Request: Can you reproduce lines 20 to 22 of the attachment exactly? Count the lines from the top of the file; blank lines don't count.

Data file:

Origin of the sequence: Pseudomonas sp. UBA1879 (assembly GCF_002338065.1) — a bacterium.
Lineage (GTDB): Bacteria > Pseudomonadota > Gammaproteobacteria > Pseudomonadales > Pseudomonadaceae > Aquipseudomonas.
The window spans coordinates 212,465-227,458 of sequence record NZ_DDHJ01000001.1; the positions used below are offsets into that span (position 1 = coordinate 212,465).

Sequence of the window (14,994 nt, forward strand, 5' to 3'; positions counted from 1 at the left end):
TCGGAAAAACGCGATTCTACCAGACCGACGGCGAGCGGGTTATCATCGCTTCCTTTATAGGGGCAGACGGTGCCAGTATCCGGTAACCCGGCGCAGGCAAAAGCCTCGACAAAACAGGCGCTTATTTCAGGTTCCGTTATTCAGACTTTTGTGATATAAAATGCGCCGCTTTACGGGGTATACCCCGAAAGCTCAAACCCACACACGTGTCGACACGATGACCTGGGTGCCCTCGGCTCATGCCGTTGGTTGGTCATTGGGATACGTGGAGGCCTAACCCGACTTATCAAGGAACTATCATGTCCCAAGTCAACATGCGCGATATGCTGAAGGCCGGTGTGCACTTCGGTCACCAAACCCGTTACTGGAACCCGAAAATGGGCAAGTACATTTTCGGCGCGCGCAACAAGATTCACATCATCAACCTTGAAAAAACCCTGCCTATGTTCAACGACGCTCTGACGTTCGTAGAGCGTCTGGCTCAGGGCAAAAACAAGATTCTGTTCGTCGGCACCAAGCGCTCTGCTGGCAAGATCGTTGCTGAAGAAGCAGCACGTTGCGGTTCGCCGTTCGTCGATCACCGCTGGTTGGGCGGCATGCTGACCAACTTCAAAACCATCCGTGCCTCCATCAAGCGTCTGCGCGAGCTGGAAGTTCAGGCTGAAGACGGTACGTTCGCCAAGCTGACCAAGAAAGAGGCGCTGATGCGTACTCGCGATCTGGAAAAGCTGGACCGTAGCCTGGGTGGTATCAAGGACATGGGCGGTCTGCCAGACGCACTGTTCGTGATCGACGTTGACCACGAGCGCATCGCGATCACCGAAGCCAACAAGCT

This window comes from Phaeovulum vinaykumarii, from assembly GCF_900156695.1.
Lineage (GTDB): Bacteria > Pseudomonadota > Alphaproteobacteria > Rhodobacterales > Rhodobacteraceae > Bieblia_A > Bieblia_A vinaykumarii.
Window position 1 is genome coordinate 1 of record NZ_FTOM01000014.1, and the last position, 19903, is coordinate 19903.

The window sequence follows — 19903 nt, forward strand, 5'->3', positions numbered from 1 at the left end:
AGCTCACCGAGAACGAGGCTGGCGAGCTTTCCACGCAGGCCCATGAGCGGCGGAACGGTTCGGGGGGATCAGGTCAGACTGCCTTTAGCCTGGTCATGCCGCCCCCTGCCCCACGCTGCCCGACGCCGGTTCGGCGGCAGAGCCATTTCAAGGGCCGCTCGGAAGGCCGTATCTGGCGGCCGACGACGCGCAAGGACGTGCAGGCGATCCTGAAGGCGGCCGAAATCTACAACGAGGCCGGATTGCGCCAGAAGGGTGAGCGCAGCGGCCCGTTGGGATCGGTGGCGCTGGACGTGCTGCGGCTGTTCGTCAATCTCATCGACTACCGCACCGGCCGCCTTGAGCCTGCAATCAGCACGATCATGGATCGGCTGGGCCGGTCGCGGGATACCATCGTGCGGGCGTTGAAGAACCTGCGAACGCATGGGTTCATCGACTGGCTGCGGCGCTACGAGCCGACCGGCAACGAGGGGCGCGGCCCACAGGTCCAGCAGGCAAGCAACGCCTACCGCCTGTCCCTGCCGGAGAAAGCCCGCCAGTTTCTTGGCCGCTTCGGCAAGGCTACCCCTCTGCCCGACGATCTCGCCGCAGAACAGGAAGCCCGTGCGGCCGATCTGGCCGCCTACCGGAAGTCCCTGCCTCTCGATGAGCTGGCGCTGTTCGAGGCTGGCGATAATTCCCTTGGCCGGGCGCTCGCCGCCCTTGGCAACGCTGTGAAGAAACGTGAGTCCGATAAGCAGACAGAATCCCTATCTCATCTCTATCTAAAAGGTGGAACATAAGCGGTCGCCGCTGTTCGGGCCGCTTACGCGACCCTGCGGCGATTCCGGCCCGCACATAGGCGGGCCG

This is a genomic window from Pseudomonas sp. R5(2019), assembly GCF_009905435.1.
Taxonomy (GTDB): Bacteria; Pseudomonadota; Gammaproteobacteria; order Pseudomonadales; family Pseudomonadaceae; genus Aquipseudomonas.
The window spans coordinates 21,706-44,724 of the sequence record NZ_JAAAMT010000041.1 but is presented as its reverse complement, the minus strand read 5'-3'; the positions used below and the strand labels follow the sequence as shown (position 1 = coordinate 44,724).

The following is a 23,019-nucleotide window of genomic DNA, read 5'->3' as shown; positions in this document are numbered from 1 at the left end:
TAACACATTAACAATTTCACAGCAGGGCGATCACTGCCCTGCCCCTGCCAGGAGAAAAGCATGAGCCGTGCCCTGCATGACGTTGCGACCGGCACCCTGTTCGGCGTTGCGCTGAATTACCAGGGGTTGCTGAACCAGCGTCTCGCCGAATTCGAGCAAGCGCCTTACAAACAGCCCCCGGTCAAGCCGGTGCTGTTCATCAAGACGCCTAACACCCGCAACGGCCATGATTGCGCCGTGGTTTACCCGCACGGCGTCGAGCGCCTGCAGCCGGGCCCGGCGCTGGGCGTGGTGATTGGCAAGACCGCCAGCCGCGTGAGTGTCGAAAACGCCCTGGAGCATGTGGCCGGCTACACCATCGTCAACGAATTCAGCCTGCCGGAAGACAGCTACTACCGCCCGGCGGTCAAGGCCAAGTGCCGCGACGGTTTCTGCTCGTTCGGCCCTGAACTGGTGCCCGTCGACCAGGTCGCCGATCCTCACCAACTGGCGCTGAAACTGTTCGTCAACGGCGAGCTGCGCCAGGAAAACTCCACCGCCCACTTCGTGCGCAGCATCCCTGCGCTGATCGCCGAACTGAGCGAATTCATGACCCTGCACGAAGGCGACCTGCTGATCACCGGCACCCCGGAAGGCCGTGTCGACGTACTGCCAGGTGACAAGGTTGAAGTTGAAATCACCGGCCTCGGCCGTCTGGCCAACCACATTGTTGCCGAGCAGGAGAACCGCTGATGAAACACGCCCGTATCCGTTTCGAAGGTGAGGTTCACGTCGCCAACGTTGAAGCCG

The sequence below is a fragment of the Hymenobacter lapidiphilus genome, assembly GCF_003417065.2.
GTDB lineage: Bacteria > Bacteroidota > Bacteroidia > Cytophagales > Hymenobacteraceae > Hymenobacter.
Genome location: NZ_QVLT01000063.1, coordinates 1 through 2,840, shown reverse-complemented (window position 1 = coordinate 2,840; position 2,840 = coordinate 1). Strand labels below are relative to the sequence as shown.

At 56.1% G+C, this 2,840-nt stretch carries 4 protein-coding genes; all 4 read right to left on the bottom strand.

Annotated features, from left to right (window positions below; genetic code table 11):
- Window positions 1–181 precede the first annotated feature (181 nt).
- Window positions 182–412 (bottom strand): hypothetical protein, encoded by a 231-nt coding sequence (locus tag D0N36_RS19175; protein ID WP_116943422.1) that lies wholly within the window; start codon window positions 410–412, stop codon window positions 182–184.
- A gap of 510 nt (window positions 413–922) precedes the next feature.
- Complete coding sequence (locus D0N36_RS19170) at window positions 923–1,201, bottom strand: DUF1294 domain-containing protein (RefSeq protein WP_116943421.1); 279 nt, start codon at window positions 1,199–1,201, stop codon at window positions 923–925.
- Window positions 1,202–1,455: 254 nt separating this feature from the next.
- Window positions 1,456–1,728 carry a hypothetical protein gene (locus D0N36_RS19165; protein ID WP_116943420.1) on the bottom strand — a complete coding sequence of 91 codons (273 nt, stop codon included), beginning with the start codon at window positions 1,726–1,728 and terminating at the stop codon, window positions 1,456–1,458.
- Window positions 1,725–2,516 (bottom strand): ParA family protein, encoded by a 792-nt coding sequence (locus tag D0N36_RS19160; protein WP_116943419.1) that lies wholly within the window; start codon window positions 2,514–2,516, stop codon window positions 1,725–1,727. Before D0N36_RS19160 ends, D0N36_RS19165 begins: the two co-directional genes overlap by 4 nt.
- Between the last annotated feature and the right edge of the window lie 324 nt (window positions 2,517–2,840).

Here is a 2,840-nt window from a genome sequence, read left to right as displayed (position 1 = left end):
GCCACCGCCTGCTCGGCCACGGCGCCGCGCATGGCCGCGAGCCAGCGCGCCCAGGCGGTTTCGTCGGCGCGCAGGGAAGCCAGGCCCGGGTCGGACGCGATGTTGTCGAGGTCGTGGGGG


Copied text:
Annotated features, from left to right (window positions below; genetic code table 11):
- Window positions 1–181 precede the first annotated feature (181 nt).
- Window positions 182–412 (bottom strand): hypothetical protein, encoded by a 231-nt coding sequence (locus tag D0N36_RS19175; protein ID WP_116943422.1) that lies wholly within the window; start codon window positions 410–412, stop codon window positions 182–184.